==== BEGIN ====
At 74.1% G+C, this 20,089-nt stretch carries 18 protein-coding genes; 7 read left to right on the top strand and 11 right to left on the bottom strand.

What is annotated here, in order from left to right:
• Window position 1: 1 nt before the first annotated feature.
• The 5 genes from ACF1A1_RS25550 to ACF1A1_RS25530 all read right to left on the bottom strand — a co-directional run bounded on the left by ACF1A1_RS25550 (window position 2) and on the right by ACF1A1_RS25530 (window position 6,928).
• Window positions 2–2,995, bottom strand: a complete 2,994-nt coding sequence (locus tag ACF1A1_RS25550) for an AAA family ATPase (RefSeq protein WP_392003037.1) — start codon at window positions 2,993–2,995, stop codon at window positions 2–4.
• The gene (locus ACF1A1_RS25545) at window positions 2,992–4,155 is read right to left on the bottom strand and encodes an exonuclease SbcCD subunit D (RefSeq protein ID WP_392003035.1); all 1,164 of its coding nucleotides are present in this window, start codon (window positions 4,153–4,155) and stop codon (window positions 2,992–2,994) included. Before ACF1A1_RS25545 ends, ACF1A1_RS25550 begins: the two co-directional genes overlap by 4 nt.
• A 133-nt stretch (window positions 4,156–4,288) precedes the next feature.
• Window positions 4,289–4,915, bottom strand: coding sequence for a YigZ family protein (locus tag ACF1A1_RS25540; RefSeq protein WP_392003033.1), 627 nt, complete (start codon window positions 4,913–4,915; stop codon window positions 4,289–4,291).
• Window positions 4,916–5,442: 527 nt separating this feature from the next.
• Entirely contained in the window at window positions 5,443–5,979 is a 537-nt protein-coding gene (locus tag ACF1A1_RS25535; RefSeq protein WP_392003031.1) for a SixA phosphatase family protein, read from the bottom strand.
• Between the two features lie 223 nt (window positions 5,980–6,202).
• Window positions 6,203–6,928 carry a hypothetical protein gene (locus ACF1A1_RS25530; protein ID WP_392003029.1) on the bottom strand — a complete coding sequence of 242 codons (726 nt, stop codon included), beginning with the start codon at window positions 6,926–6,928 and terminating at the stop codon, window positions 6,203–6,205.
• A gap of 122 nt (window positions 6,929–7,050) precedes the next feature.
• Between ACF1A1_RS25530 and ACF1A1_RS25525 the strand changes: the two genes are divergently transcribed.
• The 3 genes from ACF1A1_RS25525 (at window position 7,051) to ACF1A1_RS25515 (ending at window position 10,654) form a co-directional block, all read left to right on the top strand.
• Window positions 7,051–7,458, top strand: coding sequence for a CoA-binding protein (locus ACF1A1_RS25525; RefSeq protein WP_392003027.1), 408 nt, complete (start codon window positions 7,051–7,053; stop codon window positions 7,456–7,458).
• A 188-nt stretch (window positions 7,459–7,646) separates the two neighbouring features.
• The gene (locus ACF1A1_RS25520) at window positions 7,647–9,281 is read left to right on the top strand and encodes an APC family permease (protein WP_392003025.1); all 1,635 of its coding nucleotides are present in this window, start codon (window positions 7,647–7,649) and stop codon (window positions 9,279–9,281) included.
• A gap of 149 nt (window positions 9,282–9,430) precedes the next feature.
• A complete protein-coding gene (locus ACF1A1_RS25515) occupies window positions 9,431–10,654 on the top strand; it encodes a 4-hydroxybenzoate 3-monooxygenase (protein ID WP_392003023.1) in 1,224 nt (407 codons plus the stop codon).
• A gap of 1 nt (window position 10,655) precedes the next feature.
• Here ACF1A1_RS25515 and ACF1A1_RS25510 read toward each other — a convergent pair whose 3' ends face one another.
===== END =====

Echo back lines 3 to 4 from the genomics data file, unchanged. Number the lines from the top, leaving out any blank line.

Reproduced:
• Window position 1: 1 nt before the first annotated feature.
• The 5 genes from ACF1A1_RS25550 to ACF1A1_RS25530 all read right to left on the bottom strand — a co-directional run bounded on the left by ACF1A1_RS25550 (window position 2) and on the right by ACF1A1_RS25530 (window position 6,928).